Revisiting interviews with Vietnam War writers Karl Marlantes and David Maraniss

In the midst of the Ken Burns’ film The Vietnam War (so far, sensational),  I am reminded of my own experience with the war, which, as an 18-year- old in 1972, left me, fortunately, untouched physically but engaged in other ways.  My big brother was in the very first draft lottery, and the image of our family sitting around our TV set, anxiously awaiting the results of the lottery and the impact it could have on my brother and so many of his friends, is burned in my memory.  (Miraculously, he drew #355!)

Growing up in the San Francisco Bay area meant I had a front row seat during Cal’s Free Speech Movement, San Francisco State (where my brother attended and provided our family with daily reports about the turmoil there), Haight-Ashbury, Berkeley’s People’s Park, and ongoing events associated with the civil rights movement.  It was a powder keg time with Vietnam at the centerpiece, and we all grew up pretty quickly.

Music, of course, was a key component of the Vietnam generation, and San Francisco was loaded with

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September 26th, 2017

Revisiting the 1960’s — and Vietnam

Last night, CNN aired an episode of the Spielberg/Hanks/Goetzman-produced documentary “The Sixties” that focused on the Vietnam War. Lots of historic and horrific footage — some I have never seen before — that will hopefully serve as a blunt reminder about the cost of involving ourselves in an unnecessary war. So many wonderful young men of my generation paid the ultimate price…

     Two of the key commentators on the program are Karl Marlantes, author of the essential Vietnam war novel Matterhorn that focused on the aims of the war — which was not about gaining territory but solely on the mass killing of the Viet Cong — and David Maraniss, author of They Marched Into Sunlight, an account of the war on the battlefield,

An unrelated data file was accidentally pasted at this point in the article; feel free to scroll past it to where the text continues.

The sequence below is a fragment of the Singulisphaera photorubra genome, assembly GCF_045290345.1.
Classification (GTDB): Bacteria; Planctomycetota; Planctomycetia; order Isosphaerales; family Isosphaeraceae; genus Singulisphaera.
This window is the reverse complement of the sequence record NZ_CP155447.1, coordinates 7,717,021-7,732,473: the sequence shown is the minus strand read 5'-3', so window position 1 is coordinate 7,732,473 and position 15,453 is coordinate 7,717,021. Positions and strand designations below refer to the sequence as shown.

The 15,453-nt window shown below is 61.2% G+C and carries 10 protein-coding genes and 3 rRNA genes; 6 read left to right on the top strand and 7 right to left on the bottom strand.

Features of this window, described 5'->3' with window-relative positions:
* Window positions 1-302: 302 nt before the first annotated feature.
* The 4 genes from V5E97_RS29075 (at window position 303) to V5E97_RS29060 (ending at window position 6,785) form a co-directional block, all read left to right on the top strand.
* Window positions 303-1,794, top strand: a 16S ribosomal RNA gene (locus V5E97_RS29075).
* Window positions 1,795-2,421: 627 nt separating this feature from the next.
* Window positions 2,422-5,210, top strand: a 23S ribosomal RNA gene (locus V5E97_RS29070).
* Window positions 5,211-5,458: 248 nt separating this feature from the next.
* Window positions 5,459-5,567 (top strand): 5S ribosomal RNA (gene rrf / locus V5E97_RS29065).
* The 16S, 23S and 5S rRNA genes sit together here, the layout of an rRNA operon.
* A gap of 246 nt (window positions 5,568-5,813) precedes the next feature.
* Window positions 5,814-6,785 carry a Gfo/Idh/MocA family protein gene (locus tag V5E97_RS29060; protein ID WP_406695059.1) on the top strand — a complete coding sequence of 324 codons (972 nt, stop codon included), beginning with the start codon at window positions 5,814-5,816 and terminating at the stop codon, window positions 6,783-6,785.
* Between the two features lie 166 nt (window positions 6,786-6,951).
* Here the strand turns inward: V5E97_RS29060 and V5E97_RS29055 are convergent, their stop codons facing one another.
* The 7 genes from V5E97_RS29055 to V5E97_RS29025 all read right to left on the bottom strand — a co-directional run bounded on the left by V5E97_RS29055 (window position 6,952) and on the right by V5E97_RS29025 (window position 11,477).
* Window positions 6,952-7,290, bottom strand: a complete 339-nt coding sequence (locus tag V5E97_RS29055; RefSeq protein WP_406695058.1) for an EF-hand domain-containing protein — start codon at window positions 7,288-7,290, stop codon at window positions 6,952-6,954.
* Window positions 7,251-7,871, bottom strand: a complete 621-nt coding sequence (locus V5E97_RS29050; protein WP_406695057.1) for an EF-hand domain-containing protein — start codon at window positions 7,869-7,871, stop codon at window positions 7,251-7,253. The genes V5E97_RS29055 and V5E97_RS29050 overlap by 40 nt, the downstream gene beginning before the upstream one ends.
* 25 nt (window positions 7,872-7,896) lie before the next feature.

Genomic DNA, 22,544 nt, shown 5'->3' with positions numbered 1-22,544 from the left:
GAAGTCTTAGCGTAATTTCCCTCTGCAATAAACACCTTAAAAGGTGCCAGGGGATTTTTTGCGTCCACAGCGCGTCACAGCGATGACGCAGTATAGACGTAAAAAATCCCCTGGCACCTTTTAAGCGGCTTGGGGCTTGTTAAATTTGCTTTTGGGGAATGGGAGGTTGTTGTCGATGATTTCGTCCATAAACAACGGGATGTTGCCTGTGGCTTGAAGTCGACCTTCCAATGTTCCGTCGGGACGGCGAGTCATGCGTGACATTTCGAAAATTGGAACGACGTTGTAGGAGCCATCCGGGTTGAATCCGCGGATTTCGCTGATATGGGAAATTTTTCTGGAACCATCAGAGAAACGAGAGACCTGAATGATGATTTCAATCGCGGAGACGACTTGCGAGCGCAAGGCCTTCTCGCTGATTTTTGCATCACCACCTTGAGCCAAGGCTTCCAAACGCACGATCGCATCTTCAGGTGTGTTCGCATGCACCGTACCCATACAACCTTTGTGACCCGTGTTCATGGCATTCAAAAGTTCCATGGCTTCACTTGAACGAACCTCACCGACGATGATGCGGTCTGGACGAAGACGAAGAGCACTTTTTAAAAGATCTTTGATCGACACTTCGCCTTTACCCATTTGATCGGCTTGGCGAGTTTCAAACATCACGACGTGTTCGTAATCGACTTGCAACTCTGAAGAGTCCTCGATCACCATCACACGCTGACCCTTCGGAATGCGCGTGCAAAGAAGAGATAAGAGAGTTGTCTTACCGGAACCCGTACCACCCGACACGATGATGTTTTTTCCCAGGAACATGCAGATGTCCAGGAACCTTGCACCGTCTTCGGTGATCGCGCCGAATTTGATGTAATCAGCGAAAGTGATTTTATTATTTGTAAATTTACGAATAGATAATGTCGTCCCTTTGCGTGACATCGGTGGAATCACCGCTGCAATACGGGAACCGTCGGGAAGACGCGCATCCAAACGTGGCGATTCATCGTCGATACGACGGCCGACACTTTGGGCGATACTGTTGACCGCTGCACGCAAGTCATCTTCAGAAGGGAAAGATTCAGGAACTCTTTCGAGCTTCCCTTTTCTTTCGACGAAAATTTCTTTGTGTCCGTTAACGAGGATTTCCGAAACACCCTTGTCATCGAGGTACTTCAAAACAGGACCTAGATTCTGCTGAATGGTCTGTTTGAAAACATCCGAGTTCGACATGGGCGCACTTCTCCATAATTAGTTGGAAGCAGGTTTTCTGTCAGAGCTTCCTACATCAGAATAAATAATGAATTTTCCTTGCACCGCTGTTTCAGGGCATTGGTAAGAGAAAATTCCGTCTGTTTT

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June 20th, 2014

Reminiscing in Tempo: Memories and Opinion/Volume Five: What are five books that mean a lot to you?

“Reminiscing in Tempo” is part of a continuing effort to provide Jerry Jazz Musician readers with unique forms of “edu-tainment.” As often as possible, we pose one question via e mail to a small number of prominent and diverse people. The question is designed to provoke a lively response that will potentially include the memories and/or opinion of those solicited.

What are five books that mean a lot to you?

Featuring Ben Ratliff, David Maraniss, Diane McWhorter, Don Byron, Gary Giddins, James Gavin, Kevin Boyle and others…

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June 29th, 2006

David Maraniss, author of Clemente: The Passion and Grace of Baseball’s Last Hero

On New Year’s Eve 1972, following eighteen magnificent seasons in the major leagues, Roberto Clemente died a hero’s death, killed in a plane crash as he attempted to deliver food and medical supplies to Nicaragua after a devastating earthquake. Author David Maraniss now brings the great baseball player brilliantly back to life in Clemente: The Passion and Grace of Baseball’s Last Hero.

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April 4th, 2006

They Marched Into Sunlight author David Maraniss

For those living during the sixties, personal perspectives on the era’s tumultuous world routinely changed instantly. For some, images of civil rights and Vietnam war protestors being beaten brought new meaning to the idea of justice and provoked active participation, while for others a numbered ball picked out of a lottery barrel would alter an entire life’s journey. Morley Safer’s television reporting from the front lines of Vietnam and Walter Cronkite’s nightly reading of the body count stimulated hope and pride in some, fear and rage in others — and often a little of both in everyone.